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Uptake and short-term outcomes of high-risk screening colonoscopy billing codes: a population-based study among young adults


Background — Persons suspected or confirmed with familial colorectal cancer syndrome are recommended to have biennial colonoscopy from late adolescence or early adulthood. Persons without a syndrome but with one or more affected first-degree relatives are recommended to begin colonoscopy 10 years before the age at diagnosis of the youngest affected relative, and every 5 to 10 years. Ontario introduced colonoscopy billing codes for these two indications in 2011.

Methods — We identified persons in Ontario under 50 years of age, without a prior history of colorectal cancer or inflammatory bowel disease, with one or more of these billing claims between 2013 and 2017. We described the index colonoscopy, and subsequent colonoscopy up-to-date status. We computed average annual rates of colorectal and other cancer diagnoses, and displayed mean cumulative function plots, stratified by billing code, age and sex.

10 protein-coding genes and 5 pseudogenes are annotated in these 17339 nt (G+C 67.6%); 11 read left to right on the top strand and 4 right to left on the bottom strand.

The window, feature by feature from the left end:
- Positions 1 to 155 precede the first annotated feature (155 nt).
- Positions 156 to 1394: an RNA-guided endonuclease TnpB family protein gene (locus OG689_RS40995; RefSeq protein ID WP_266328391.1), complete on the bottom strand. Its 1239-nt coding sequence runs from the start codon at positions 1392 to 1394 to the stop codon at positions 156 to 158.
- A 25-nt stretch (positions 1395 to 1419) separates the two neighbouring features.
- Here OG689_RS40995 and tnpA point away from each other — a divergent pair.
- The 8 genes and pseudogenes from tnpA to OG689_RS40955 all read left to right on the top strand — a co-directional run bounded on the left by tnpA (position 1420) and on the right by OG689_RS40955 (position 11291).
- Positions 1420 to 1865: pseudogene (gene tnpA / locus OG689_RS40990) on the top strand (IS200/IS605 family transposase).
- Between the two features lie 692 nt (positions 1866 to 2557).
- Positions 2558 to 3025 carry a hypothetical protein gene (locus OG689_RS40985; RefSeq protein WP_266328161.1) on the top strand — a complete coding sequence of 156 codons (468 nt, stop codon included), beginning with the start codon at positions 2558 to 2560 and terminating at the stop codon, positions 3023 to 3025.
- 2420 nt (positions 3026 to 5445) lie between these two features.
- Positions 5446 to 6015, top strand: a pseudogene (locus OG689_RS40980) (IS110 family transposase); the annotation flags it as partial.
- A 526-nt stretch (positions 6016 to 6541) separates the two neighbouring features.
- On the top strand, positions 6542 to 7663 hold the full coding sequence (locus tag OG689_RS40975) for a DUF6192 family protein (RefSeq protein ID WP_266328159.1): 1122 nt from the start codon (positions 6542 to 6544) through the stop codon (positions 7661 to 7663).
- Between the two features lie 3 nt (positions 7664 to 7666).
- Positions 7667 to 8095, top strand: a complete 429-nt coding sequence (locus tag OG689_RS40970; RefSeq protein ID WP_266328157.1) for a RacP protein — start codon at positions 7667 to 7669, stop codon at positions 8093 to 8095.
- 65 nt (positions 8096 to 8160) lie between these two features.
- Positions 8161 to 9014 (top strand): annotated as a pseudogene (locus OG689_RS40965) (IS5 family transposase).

Results — Billing claims for ‘familial syndrome’ high-risk screening colonoscopy were identified among 14,846 persons; the average annual rate of CRC diagnoses was 38.6 per 100,000 among males and 22.2 among females. Colonoscopy up-to-date status fell to 50% within 7 years. Billing claims for ‘first-degree relative’ screening colonoscopy was identified among 49,505 persons; average annual rates of CRC diagnoses were 16.3 among males and 13.5 per 100,000 among females, respectively.

Conclusion — Colorectal cancer was more frequent following billing claims for high-risk screening colonoscopy for familial syndromes, as were noncolorectal malignancies potentially associated with these syndromes. This billing claim for familial colorectal cancer syndrome colonoscopy appears to identify a group at elevated short-term risk for cancer.



Paszat L, Sutradhar R, Luo J, Tinmouth J, Rabeneck L, Baxter NN. J Can Assoc Gastroenterol. 2022; 5(2):86-95. Epub 2021 Jun 10.

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